1903
In 1903, Transfiguration Parish was formally established with the appointment of Rev. Stephen Woulfe as resident pastor.  He constructed a frame rectory at 213 S. Church St.

1910
In 1910, Fr. Woulfe was transferred.  Ft. Thomas D. Burke was the new pastor until December, 1911.  Fr. Thomas J. Murphy served as pastor of Transfiguration from 1912 to 1921.  His successor, Rev. Edward P. Gahagan, came to Transfiguration in Mar, 1921.       

1940
Rev. John H. Mulligan was assigned to Transfiguration Church as an administrator.  Following Fr. Gahagan’s death on June 3, 1943, Fr. Mulligan was named pastor.  The Altar and Rosary Society was established by Fr. Mulligan in 1940.  A Holy Name Society was started a t the same time.  

1948-1950
Transfiguration School was started in a two-story frame building at 310 W. Mill St.  The structure consisted of two classrooms on the first floor, and the Franciscan Sisters’ Convent, including a small chapel, was on the second floor.  In 1949, a third classroom was opened in the basement of this building.  On April 2, 1950, ground was broken for a new brick school, containing four classrooms and a gymnasium.  It was in these early years of the school that the Parents’ Club was organized.  That subsequently became a Mothers’ Club.  Today, it is again a Parents’ Club.

1951-1989
Between 1951 and 1954, enrollment in Transfiguration school increased from 164 to 274 students.  Temporary classrooms were set up in the gymnasium to accommodate the overflow.  Ground at 315 W. Mill St. was broken on September 26, 1954 and Mass was celebrated in the new quarters on July 10, 1955.  Cardinal Stritch dedicated the combination of new classrooms and church on November 29, 1955.  Fr. Thomas McMahon was named Transfiguration Parish administrator on November 9, 1955 and pastor on July 7, 1956.  Under his leadership, plans for another school addition were drawn up.  Work was then underway on a four classroom school addition which was subsequently dedicated on May 1, 1960.  Enrollment in Transfiguration peaked at 564 children in 1964.   

During Fr. McMahon’s pastorate, all the land bounded by Liberty St., Church St., and Mill St. was acquired.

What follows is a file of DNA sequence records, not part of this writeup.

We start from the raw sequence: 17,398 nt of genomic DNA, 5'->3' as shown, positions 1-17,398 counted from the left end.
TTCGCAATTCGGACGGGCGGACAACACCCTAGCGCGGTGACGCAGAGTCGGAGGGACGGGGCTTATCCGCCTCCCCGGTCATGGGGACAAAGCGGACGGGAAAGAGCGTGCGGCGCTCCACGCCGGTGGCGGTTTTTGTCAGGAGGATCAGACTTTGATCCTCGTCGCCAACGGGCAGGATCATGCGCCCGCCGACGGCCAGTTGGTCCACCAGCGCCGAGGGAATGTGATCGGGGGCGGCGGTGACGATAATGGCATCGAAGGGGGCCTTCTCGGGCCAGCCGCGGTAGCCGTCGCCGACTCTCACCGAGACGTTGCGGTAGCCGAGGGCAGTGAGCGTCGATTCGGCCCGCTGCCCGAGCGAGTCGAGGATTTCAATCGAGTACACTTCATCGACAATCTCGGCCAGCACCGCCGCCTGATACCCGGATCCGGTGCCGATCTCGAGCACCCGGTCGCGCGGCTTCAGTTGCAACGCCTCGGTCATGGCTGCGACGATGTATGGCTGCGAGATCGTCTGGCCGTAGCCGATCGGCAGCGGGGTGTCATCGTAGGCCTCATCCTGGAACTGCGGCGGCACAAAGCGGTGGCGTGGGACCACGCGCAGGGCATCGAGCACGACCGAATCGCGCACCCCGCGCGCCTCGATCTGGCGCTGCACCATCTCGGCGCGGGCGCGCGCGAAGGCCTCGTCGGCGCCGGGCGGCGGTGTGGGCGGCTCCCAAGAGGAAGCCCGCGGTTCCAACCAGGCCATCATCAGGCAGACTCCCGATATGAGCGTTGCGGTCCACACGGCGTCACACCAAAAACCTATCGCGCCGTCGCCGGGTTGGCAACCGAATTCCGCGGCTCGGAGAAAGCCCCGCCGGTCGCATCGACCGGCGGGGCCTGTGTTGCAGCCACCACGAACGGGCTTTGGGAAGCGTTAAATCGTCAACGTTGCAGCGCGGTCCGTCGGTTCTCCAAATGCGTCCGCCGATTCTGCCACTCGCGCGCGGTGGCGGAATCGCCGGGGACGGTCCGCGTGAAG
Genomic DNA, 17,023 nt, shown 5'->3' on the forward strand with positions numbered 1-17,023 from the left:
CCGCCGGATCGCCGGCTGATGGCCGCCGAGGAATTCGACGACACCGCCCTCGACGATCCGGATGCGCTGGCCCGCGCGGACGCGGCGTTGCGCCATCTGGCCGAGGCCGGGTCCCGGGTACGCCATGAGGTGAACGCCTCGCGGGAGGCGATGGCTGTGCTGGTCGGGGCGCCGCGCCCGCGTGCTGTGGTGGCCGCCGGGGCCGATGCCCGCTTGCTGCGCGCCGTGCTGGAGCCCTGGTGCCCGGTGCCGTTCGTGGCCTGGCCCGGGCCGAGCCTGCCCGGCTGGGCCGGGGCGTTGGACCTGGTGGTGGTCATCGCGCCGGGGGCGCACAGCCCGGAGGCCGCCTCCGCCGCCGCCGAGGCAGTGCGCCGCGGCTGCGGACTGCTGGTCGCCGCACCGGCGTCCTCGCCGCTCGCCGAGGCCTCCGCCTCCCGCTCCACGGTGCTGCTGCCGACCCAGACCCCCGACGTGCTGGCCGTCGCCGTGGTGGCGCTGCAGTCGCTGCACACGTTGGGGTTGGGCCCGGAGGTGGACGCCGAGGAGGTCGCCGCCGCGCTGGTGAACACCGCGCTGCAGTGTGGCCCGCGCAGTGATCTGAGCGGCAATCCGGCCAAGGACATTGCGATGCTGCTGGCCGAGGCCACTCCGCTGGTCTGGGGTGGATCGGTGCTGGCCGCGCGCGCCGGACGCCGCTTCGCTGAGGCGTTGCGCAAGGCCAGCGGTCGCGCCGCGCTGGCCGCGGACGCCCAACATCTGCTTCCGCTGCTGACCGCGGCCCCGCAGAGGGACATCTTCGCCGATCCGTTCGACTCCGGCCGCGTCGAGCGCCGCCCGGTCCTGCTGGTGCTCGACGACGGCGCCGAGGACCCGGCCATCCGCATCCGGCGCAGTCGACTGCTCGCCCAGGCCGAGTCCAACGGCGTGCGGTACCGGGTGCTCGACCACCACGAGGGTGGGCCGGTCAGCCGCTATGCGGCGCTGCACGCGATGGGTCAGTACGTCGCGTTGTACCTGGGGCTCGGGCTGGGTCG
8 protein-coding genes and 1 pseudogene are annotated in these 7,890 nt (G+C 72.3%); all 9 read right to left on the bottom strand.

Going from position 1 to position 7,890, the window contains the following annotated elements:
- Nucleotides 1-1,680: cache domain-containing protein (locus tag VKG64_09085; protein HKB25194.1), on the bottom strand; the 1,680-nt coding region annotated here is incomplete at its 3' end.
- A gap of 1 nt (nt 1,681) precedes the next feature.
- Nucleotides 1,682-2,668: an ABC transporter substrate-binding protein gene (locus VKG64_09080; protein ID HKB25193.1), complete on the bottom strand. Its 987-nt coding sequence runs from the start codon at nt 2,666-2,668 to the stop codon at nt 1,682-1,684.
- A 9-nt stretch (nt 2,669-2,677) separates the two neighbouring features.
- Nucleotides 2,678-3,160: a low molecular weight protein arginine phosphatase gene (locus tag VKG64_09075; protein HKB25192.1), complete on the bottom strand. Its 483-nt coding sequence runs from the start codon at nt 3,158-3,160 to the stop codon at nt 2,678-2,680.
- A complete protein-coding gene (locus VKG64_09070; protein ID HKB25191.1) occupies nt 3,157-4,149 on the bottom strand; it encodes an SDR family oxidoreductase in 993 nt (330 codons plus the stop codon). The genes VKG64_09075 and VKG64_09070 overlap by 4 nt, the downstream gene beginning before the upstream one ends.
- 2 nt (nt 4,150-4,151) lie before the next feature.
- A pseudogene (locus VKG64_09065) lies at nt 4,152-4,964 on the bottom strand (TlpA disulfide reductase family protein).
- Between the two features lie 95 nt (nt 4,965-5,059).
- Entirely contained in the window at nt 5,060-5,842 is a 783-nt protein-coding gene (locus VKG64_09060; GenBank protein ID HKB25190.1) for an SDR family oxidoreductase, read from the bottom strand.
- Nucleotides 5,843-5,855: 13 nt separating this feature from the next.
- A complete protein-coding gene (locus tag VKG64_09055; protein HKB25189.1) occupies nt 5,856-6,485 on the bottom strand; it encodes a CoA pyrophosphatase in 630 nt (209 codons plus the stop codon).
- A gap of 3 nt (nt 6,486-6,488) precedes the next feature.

On August 8, 1963, Fr. McMahon was transferred, and Rev. Msgr. Thomas J. Fitzgerald was named pastor of Transfiguration Church.  Msgr. Fitzgerald inaugurated the Parish Council and the Transfiguration Parish School Board.

In February, 1968, Msgr. Fitzgerald left and Rev. John L. Cashman served as pastor of Transfiguration until April, 1970.   

The new pastor was Rev. Thomas J. Curley, who was to remain until 1973 when Fr. Charles O’Brien was named interim pastor until June 23, 1976.  Rev. Byron G. Maher was named pastor on August 4, 1976 and held the post until his retirement on June 30, 1990.    A parishioner named Charles Krupp passed away and left $700,000 for the erection of a new church.  The parish had a pledge drive to make up the remaining deficit and the church was built.  It was dedicated, by His eminence Joseph Cardinal Bernardin, on May 5, 1985.

1990

On August 5, 1990, Fr. William Zavaski was installed as pastor.  The associate pastor, Fr. James Ray, came to Transfiguration in 1989.

One young man from this parish was ordained to the priesthood on June 5, 1975.  He is the Reverend John G. Johnson, son of Gordon and the late Louise Johnson and brother of Barbara Ford and Monica Johnson.  Fr. Johnson was born in 1949 and grew up in Williams Park.  He attended Transfiguration School until 1962, when he entered the Pontifical College Josephinum in Columbus, Ohio.  That institution granted him a Bachelor’s Degree summa cum laude in Philosophy and American Studies in 1970 and a Master’s Degree in Theology in 1974.  He received his Doctorate in Canon Law in 1986 from the Catholic University of America. 

Since his ordination on June 1, 1974, he has served on the Diocesan Tribunal in Columbus, including a term as chief Judge and many years as a Judge on the Appellate Court for the Province of Ohio and Washington, D.C.  He is a member of the Canon Law Society of America, the Canon Law Society of Great Britain and Ireland, and the Studia Canonica.  He has taught Canon Law at the Josephinum and in his diocesan Deacon School.  Fr. John is currently pastor of St. Philip, the Apostle parish in Columbus, Ohio, and Special promoter of Justice for Criminal Affairs for the diocese of Columbus.